“Thou hast rebuked the proud that are cursed,
Which do err from thy commandments.”
Upset we often become when we see man turn from the commandments of God. There are times when we find ourselves so angry at being even the victims of their revelry, thinking it so unfair to be harmed either physically or financially, though nevertheless unjustly. We risk to think to ourselves to what end do we then be faithful to the commands of the Lord when these ‘proud’ gain from our loss? Why do the wicked prosper (Jer 12:1, Ps 37:1)?
But do they prosper? “Why yes” you tell me, “they have gained at my expense, certainly they prosper”. But they do not prosper! They have been rebuked by the Lord and are cursed for their error. They would live life thinking to themselves that to gain from the loss of another is benefit, until they come to their end and discover that they would give all they had in life for a single drop of water to cool their tongue in death (Lk 16:24). No, there is no prosperity for any who turn from the commandments of God, cursed they are.
“Remove from me reproach and contempt;
For I have kept thy testimonies.”
There are those who would “live Godly in Christ Jesus” who shall suffer persecution, for this shall apply to all who would do so (2 Tim 3:12). There was a time past in our life that we “wrought the will of the gentiles”, that is, we lived life according to the same manner in which the world does, everything from all forms of lusts and drunkenness and revellings and idolatries. But now our heartfelt desire has been changed from within to keep the testimonies of the Lord, to the point at which Peter reminds us that “they think it strange that ye run not with them to the same excess of riot, speaking evil of you:” (1 Pet 4:4).
This is the reproach the psalmist identifies; this is the contempt he seeks the Lord will remove from him for doing nothing more than personally keeping the testimonies of the Lord. But we are also counted as sheep for the slaughter, and we are so for the Lords sake (Rom 8:36). We are to be willing to stand alone, confident that if the world will see us fall, we will yet stand at the last day, for our hope is not in man, but in Christ.
“Princes also did sit and speak against me:
But thy servant did meditate in thy statutes.”
There is no guarantee that those who are in authority over we who meditate upon the statutes of the Lord, will not sit and speak against us. The prophet here recognizes this same effect that occurs upon him. But rather than take heed to the rising trials, his focus and meditation is upon the statutes of the Lord; the word of God.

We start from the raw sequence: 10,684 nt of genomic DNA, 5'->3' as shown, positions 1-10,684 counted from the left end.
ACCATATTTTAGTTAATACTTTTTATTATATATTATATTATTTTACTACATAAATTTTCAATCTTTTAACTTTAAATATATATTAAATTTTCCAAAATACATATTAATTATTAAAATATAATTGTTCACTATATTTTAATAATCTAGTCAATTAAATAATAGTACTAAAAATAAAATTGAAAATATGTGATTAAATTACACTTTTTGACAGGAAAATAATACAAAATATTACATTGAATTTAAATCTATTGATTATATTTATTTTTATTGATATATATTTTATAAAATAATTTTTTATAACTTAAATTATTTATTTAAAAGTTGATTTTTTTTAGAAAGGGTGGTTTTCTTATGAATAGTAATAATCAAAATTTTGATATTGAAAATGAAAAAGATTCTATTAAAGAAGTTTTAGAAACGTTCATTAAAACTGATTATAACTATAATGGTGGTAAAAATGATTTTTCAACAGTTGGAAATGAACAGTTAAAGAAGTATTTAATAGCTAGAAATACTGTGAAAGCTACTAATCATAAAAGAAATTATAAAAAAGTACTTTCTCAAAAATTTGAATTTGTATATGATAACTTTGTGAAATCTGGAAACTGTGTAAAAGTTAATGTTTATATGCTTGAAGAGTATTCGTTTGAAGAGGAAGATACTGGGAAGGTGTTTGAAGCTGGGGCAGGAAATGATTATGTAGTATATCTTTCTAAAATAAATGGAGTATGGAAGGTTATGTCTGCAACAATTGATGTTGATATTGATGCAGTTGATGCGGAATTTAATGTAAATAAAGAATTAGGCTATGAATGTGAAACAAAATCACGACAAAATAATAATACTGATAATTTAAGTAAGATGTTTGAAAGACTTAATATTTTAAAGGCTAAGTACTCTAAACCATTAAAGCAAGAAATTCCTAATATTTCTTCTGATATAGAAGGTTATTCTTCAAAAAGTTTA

This is what we are to think upon. The Bible is what we are to meditate about. True meditation is upon that which illuminates our minds and not upon nothing. Our thoughts on scripture takes our minds away from that which would afflict us and places it upon the one who saved us. In this our trials are minimized in both heart and mind, in this we joy in tribulations also (James 1:2).
Our thoughts then should not give space to those who govern our bodies, this will not bring comfort. But every meditation upon the word of God will govern our hearts and we will certainly find rest for our souls. Think on these things. (Phil 4:8)
“Thy testimonies also are my delight
And my counsellers.”
It is with great sadness that I do consider how few Christians read the testimonies of the Lord, let alone have them as their delight. Nothing is promised to change and transform us, nothing is promised to bring us greater comfort, nothing can even convert the soul, other than the testimonies of God.
It was asked of Paul when consideration was made of the great salvation that is wrought among the gentiles, through the death of Christ, What advantage then hath the Jew? To which his reply emphatically affirmed “Much every way, chiefly, because unto them were committed the oracles of God” (Rom 3:1-2).
This is their advantage; and not just as an addendum, but “chiefly”. Unlike all the nations of the world, it was the word of God in the Old Testament that counselled the people of God. But those who have in hand the completed word of God number many who delight not to even look upon it. But if they will turn and begin to delight in his testimonies, they will find no greater counsellers.